But I still had faith. In the face of all the adversity, I had faith. I was determined to keep my focus on the spirit of the people. I was determined to feed the flock I was charged to lead, and let the Lord handle the money. Then I realized that the money wasn’t coming in quite how I wanted it to, so I started trying to get more money in. As the saying goes, you can’t serve two masters.

But none of this is to say that I did everything right, because I didn’t. I should have been out in the community more. I should have talked to more people. I should have done more follow-up on visitors. I should have hounded the people who said they would give money and didn’t. I should have pushed certain issues more. I should have kept track of what little money we had better. I should have been firmer in my resolve for the things that I believed in. I should have tried to get some people off my back. I should have done a lot of things different. But I did what I thought was best. I did what I thought would work. I could have done more. I should have done more. But you can’t change what is in the past.

Despite it all, despite all the pain, all the laughter, all the tears, all the frustration, all the mixed emotions, I am not sorry I pastored this church. In fact, I thank God and have thanked God for the experience.

When I made my announcement earlier this week on the Internet, I was bombarded with e-mails and phone calls of support and encouragement. One person even said to me that he didn’t know how I stayed as long as I did. And despite everything that has been said behind my back, despite the lies that have been told and are still being told, overall, I did a good job here. Again, it wasn’t perfect, and I made more than my share of mistakes. But I have talked to God about that. But I know I did some things here that no one else could have done. And I take pride in that.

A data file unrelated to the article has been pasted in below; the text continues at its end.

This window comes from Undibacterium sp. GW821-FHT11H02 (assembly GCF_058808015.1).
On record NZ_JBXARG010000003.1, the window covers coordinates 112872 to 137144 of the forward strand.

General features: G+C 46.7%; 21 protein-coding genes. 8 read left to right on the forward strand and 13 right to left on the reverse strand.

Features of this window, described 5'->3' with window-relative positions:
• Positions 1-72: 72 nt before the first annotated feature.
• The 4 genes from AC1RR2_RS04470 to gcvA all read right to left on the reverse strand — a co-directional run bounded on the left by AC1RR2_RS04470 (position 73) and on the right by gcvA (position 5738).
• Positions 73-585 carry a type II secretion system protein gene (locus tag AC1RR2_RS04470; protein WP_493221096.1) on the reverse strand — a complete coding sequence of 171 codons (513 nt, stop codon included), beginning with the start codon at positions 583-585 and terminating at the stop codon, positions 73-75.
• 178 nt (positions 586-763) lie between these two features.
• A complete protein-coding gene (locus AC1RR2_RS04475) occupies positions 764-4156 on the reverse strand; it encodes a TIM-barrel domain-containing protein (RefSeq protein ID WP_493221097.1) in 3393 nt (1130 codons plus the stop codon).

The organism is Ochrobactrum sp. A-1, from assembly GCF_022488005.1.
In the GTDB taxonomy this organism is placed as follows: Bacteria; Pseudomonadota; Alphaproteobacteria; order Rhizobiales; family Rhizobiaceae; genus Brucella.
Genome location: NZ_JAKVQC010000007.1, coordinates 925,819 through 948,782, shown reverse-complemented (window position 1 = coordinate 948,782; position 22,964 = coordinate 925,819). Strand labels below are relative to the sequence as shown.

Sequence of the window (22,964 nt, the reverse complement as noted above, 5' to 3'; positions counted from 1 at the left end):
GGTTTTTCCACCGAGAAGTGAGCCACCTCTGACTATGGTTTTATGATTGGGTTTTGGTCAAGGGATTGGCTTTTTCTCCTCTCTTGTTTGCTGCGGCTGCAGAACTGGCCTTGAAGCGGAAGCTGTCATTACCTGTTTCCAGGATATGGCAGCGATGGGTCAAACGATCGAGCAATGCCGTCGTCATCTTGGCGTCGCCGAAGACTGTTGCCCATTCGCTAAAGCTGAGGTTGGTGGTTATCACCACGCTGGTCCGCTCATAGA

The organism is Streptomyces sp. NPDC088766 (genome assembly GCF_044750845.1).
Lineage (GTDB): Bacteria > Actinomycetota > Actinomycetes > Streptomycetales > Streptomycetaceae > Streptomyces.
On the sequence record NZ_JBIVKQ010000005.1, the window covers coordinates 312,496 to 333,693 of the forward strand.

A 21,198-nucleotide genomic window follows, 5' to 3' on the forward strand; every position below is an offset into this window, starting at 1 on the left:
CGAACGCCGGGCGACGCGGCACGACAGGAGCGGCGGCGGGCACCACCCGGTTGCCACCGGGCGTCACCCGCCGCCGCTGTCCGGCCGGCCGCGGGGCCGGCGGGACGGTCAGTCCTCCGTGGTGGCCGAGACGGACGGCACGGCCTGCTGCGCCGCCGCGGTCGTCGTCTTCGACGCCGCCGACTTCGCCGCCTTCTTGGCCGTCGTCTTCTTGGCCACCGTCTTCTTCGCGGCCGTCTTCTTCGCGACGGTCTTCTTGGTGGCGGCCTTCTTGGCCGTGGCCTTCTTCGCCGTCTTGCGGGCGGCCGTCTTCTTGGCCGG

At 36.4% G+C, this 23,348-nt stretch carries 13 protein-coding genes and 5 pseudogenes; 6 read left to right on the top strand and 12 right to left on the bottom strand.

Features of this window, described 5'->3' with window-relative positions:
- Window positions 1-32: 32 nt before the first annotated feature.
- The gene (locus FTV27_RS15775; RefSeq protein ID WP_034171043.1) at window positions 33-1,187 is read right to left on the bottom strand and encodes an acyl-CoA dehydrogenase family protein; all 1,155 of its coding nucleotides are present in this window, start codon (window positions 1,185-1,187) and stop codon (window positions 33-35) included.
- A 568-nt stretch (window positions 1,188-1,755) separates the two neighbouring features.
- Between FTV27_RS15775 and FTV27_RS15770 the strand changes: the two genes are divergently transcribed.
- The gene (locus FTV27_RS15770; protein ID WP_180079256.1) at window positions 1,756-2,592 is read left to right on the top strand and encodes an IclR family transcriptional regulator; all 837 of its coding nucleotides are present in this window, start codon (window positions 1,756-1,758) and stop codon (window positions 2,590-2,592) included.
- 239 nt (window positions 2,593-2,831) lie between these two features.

But I guess the thing that I regret the most is that I will not, from a first hand point of view, see this church grow into what it should. Maybe it won’t be for a few years, but I think this church still does hold a bit of promise.

Which is why I chose the scripture that I did for this morning.

In the scriptures that were read, we have Moses talking to the Israelites just before they are about to enter into the Promised Land. Taking forty years for a four month journey, they stood on the edge of all that God had promised them. Their struggle was finally over. But in the course of their struggle, a new group of Israelites had sprung up. A new generation who replaced the old, outdated ideas of the previous generation. Moses stood there, on the brink of the greatest success of time, up to that point.

And Moses reassures his people, that even though he will not be able to go to the Promised Land with them, that the Lord will not forsake them, nor will he leave them. That God will fulfill His promises in the future, just like He did in the past. He will continue to destroy their enemies, He will continue to strengthen them and hold them up. He will continue to treat them as the children that He promised to protect.

Then Moses calls to Joshua, and tells him to continue to be strong and have courage for the days ahead. He tells Joshua that it is he that will lead the people into the Promised Land and it will be him that will cause the children of Israel to inherit that which God has ordained for them to have. He then tells them that God will go before them, making a way and making a path. But to be rest assured. For the Lord will not fail them, nor will he leave them. That there is nothing to fear, for God is with them.